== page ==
Photo by Clay Eals
If you're incubating cells to produce monoclonal antibodies, one way to make sure they get plenty of nutrients is to keep stirring the medium in which they're growing.
And a Hutch facilities engineer has helped keep them whirring.
Dr. Jefferson Foote's lab in the Human Biology Division recently acquired a roller-bottle incubator, a device that keeps tissue culture bottles moving like hotdogs on a convenience-store grill - and thereby keeps their contents stirred.
Foote got the device from a Swiss manufacturer but spotted trouble right away.
"The broken roller system was a futuristic design by engineers who apparently had been laid off from a watch company," he said. "They had a very ingenious and totally impractical system of gears and a tiny electric motor that fit inside each roller.
"Unfortunately, the motor had about the same horsepower as a watch motor. It couldn't drive a full rack of tissue culture bottles, and the three units in our incubator all burned out."
Enter Jose Rivera, the Center's biomedical engineer, who repairs research equipment and other electronic devices. Actually, Foote's roller-bottle incubator needed more than repair. It needed re-engineering, which is what Rivera did.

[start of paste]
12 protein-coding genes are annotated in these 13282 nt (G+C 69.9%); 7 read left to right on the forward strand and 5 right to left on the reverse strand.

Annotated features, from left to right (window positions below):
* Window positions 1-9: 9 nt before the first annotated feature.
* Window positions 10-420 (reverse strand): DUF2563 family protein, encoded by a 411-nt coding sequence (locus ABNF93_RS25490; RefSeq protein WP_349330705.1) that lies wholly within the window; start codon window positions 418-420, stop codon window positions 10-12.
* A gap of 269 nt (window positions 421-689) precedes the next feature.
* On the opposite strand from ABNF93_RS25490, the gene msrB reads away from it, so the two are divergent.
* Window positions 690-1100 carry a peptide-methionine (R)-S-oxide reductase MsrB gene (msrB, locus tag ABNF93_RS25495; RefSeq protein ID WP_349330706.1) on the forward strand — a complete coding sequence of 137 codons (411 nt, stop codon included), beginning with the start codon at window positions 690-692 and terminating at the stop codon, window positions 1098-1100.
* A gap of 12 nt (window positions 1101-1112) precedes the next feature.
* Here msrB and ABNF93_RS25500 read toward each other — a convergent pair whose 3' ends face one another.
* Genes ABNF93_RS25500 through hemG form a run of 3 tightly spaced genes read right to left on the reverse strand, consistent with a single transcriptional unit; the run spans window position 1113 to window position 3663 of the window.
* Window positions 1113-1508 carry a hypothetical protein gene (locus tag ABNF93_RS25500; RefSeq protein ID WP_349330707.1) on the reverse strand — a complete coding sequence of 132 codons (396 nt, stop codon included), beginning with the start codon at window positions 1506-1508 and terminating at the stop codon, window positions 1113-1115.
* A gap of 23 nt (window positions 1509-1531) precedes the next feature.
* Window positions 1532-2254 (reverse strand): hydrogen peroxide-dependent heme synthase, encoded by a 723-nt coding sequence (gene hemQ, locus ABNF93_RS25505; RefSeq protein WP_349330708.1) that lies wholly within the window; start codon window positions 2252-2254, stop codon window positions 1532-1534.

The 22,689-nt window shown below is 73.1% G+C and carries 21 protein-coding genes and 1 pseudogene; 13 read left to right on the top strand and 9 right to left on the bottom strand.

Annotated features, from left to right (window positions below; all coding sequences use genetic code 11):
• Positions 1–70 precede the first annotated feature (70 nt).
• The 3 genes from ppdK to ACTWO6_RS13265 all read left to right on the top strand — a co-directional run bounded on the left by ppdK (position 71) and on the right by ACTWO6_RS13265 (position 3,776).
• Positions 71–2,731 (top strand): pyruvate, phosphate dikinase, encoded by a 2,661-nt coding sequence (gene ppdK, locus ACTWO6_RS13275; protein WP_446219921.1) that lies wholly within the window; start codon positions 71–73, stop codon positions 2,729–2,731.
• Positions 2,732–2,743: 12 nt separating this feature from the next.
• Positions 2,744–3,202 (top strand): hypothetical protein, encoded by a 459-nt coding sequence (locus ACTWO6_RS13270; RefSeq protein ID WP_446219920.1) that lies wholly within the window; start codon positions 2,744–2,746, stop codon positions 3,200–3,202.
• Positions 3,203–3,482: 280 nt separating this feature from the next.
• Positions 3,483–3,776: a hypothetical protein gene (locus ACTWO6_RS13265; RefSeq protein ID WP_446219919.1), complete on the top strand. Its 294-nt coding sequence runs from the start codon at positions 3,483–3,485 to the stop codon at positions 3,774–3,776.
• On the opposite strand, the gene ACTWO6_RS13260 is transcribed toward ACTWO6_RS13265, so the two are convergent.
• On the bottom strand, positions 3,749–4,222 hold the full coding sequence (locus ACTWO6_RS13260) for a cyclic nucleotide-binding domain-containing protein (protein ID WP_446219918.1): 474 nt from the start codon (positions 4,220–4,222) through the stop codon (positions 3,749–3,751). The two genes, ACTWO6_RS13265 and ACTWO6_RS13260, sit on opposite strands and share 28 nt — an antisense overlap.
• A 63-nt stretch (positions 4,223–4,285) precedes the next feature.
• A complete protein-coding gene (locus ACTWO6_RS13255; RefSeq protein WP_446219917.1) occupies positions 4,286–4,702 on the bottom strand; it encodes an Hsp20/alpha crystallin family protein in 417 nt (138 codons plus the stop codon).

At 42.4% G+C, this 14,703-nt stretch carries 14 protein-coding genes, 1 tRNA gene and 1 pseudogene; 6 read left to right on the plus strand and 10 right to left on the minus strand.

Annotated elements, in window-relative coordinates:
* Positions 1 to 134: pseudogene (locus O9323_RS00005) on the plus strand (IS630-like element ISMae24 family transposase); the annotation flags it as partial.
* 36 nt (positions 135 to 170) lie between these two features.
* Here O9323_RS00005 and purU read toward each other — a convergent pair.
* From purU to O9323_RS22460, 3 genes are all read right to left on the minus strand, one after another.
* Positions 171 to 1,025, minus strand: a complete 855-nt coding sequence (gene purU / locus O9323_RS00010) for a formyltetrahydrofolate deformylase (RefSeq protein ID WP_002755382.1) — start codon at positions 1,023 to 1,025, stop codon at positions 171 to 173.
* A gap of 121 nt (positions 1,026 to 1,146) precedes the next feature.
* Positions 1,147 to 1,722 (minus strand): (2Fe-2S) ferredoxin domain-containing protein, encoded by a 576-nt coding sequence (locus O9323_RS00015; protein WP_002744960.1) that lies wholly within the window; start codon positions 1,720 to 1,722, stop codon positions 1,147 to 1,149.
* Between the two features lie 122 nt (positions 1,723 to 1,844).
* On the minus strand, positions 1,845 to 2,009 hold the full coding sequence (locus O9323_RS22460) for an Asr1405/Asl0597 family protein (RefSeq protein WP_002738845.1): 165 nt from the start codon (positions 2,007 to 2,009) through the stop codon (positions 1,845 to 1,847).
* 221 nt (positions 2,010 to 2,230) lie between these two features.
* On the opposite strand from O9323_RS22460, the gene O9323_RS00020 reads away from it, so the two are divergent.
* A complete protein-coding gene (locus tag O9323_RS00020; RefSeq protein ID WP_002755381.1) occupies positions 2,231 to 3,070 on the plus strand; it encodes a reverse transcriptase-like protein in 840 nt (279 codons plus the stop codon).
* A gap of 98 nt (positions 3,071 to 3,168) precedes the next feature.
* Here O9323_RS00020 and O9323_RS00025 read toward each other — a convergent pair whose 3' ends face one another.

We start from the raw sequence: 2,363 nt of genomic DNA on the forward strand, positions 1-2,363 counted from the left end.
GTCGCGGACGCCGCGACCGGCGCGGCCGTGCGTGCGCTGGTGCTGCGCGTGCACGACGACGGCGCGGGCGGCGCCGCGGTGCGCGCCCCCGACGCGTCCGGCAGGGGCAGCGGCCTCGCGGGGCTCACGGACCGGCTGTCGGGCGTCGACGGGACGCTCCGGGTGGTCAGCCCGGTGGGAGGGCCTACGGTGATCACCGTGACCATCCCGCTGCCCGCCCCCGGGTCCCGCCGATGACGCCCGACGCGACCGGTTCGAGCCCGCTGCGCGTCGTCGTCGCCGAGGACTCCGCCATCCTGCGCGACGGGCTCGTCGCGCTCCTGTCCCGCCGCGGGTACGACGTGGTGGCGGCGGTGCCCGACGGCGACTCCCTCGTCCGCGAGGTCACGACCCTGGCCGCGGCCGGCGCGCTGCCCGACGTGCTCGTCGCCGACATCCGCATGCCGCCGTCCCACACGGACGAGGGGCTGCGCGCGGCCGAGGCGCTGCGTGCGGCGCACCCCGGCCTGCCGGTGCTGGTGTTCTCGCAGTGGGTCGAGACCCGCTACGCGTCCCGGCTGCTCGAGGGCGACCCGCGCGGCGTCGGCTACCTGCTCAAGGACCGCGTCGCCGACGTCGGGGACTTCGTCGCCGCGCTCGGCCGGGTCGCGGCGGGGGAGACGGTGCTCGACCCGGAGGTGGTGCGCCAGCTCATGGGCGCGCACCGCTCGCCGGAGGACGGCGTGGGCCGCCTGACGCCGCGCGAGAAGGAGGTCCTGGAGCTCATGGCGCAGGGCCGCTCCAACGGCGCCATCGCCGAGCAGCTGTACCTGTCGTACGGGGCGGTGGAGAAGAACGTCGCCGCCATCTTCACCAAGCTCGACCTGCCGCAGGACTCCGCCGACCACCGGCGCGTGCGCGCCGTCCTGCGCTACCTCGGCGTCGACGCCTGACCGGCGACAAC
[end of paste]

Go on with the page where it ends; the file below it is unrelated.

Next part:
"Jose's solution was to embed a reasonably powerful motor in the back wall of the incubator and to turn the rollers with a gear and chain system," Foote said in a note to Rivera's boss, Robert Cowan, manager of Facilities Engineering. "It works great!"
Rivera is a bit chagrined by any fuss his work engendered. "The thing is," he said, "I've done other projects like that, where you reinvent something," he says.
He added, however, that he enjoys doing such projects. "It's nice to look at the finished project and think, 'I did that'," he said.
Rivera came to the Hutch in 1993. Born in Puerto Rico, he entered the military and was discharged in Florida, staying there and working as a roofer.
In 1992 he came to Seattle. He did construction, then went to work for Nintendo on game boxes, "which was actually pretty boring," he says.
Evenings he went to ITT Technical Institute, earning an associate degree in electronic engineering in 1995.
Now, he says, he's worked at the Hutch longer than he ever worked anywhere else.
Besides repairing and occasionally "reinventing" biomedical equipment, he works the rotating weekend shifts and quick calls that all Hutch operating engineers work, manning the boilers and responding to alarms on vital equipment such as bone-marrow freezers.
Which is, he says, why he's stayed.
"My job is pretty broad here. The work is interesting, and it's not always the same."